August 15, 2007
The new year is upon us here at Illinois and librarians will be active across campus over the next few weeks providing orientation programs for students, staff, and faculty across campus. For those looking to learn, please visit our Library Orientation and Outreach schedule for Fall 2007.
Looking at the schedule is not only a testament to the work of our librarians, but also a good way of seeing how many academic, administrative, and student services programs across campus make the Library part of their welcome to new members of the UIUC community. In addition to many programs aimed at academic departments and units such as the Graduate College, this year's list of partner programs includes University Housing, the Center for Teaching Excellence, the Office of Academic Human Resources, and Campus Recreation.
If you're new to Illinois, let us be the first to say, "Welcome to campus, and here's your Library!"
July 19, 2007
K-16 Educational Programs
The UIUC Library is unusual among research university libraries in that our system includes a high school library - a distinctive feature that allows us to reach out to local students (and parents), and to take a broad view of information and technology literacy as a critical component of lifelong learning.
For over a decade, students at University Laboratory High School have been required to take a two-semester Computer Literacy course sequence - a sequence that includes the study of safe, responsible, and ethical use of information and communication technologies. Classroom faculty, librarians, and school counselors come together in this program to present role-playing scenarios, facilitate online discussions, and helping students to engage in discussion and debate on the ethics of information use.
This program dovetails nicely with the NetSafe program recently developed by the Illinois Library Association. The NetSafe bookmarks provide an opportunity to extend the Uni High information skills curriculum, both by reinforcing lessons given to students on "Safe Blogging" and "Cyberbullying," and by providing another avenue for discussing information skills instruction with parents (who already take part in the course Web site evaluation project). They also provide an opportunity for us to work with our colleagues in local public and school libraries also taking part in NetSafe.
Safe blogging, or the related issue of appropriate use of social networking sites, is an information and technology literacy issue that bridges the gap between high school and college, and the University Library is fortunate to have a unique resource for studying that transition (and helping to prepare future college students for the rigors of academic life) in the Uni High Library and its librarian, Frances Jacobson Harris.
June 14, 2007
Supporting Students from the Start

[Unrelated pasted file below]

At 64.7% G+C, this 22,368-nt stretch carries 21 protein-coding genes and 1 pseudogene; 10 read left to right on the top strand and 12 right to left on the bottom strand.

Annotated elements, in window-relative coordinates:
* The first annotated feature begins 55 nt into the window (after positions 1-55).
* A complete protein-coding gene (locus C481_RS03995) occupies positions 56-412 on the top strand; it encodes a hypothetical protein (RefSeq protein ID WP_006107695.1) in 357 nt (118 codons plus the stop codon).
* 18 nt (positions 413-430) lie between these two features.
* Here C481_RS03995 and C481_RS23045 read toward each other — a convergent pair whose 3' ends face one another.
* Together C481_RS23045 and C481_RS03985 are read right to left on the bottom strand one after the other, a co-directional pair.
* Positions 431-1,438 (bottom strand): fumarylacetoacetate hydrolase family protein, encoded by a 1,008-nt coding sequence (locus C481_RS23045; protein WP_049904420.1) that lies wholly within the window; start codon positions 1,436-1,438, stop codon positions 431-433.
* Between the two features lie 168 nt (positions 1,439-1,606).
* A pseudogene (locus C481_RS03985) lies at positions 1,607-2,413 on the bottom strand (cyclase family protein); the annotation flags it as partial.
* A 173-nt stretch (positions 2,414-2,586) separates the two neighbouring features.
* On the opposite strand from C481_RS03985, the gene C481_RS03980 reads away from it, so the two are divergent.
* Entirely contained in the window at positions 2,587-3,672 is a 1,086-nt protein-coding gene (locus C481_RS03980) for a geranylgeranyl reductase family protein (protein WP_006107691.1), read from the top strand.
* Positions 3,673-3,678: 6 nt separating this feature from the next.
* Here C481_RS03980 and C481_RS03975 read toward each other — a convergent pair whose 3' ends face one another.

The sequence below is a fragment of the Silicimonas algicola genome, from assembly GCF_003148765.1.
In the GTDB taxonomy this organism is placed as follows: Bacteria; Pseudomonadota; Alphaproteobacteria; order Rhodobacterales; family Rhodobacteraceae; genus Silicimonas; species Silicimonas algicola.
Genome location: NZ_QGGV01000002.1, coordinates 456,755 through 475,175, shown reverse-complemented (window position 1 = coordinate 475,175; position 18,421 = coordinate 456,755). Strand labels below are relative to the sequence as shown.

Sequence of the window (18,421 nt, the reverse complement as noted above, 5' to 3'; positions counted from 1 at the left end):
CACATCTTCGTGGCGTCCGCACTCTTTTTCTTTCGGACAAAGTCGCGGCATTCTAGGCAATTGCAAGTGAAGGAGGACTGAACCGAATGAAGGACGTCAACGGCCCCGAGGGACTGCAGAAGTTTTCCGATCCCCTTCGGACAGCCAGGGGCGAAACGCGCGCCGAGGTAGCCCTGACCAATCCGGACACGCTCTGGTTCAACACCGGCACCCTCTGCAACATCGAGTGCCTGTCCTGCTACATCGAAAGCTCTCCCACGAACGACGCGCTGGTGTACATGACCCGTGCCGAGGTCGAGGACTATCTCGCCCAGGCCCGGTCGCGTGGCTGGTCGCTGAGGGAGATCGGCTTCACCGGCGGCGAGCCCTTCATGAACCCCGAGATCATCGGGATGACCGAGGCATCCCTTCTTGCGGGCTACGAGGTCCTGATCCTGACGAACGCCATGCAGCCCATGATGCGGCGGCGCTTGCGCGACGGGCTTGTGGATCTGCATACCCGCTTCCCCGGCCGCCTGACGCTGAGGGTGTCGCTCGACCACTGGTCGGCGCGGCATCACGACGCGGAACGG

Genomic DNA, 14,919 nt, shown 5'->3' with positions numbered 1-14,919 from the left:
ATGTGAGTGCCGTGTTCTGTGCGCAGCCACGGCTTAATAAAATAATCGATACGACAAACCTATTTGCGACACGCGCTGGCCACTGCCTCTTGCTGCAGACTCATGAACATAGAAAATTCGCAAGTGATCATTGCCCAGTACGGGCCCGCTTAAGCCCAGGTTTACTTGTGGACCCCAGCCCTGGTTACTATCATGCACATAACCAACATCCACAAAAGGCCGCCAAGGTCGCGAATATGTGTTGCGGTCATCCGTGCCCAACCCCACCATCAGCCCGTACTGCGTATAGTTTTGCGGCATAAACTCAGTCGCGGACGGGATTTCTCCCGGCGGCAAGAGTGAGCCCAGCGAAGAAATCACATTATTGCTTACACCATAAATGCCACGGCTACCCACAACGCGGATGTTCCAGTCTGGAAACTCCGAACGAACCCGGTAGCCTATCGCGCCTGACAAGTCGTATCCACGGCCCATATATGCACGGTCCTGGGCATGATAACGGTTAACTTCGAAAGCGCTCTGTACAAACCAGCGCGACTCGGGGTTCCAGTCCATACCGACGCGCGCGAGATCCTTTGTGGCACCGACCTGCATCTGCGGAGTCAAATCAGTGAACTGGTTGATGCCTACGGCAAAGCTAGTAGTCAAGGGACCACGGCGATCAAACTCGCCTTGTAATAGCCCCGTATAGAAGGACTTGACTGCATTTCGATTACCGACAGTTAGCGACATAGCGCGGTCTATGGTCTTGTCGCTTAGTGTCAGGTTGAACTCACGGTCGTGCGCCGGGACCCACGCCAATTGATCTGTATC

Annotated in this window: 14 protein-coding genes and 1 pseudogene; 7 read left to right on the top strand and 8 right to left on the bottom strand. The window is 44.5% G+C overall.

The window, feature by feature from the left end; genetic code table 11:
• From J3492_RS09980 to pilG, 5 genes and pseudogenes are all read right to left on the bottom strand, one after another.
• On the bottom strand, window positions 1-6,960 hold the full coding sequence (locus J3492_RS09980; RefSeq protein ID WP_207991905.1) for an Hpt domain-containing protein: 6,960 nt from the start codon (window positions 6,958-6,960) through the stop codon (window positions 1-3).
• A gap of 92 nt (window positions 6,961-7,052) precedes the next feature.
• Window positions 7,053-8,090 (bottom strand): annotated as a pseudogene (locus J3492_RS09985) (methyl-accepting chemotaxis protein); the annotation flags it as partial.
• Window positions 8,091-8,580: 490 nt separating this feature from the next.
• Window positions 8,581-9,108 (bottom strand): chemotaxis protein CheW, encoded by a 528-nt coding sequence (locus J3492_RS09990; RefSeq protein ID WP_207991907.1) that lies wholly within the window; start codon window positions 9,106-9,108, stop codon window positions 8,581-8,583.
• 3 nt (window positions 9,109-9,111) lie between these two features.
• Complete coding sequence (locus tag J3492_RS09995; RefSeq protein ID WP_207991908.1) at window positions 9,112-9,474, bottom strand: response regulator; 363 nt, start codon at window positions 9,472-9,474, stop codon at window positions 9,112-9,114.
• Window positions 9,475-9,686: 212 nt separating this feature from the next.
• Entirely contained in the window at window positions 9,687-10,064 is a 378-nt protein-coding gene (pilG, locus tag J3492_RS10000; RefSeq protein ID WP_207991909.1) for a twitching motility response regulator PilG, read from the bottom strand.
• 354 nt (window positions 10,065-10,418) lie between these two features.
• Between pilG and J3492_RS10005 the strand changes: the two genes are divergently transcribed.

In this week's Chronicle of Higher Education, George Kuh (Indiana University) provides some guidelines on how to help students achieve academic success based on the data collected through the National Survey of Student Engagement. His first suggestion: "teach first-year students as early as possible how to use college resources effectively." Kuh does not highlight the role that libraries have in meeting this mandate, but, at Illinois (as elsewhere), we are definitely contributing to this critical learning goal.
At UIUC, librarians housed both in departmental libraries and the Undergraduate Library provide direct instruction both to first-year students and to graduate assistants who are active as instructors of first-year courses. Faculty aligned with the Office of Information Literacy and Instruction collaborate with colleagues in Academic Advising, and there are plans to enhance the instructional collaboration between the Undergraduate Library and the Residence Hall Libraries. Finally (because I could go on at length about the ways the Library contributes to the goal of first-year student education and support), we should note the enhanced commitment that the Library has made to helping its diverse student body succeed through the work of our Outreach Librarian for Multicultural Services. Also housed in Undergrad, Emily Love has built relationships with key student support programs across campus, including the Office of Minority Student Affairs.
The University Library has a long tradition of "teaching first-year students as early as possible" about one of the most critical campus resources designed to support their academic success, and a strong commitment to teaching students throughout their time here the information skills they will need for the rest of their lives. As we prepare in the coming year to build on that tradition through collaboration with New Student Orientation and the Division of General Studies, we can look at the results of Kuh's research as one sign that we are dedicating our resources to a critical campus goal.
May 9, 2007
Scholarly Communications - It's Everyone's Job
There was a time, way back in say, 2003, when "scholarly communications" was a term associated with the work library administrators did at the campus level and, sometimes, that became attached to the work of a single librarian, often called a Scholarly Communications Librarian or a Scholarly Communications Officer. Those days are gone.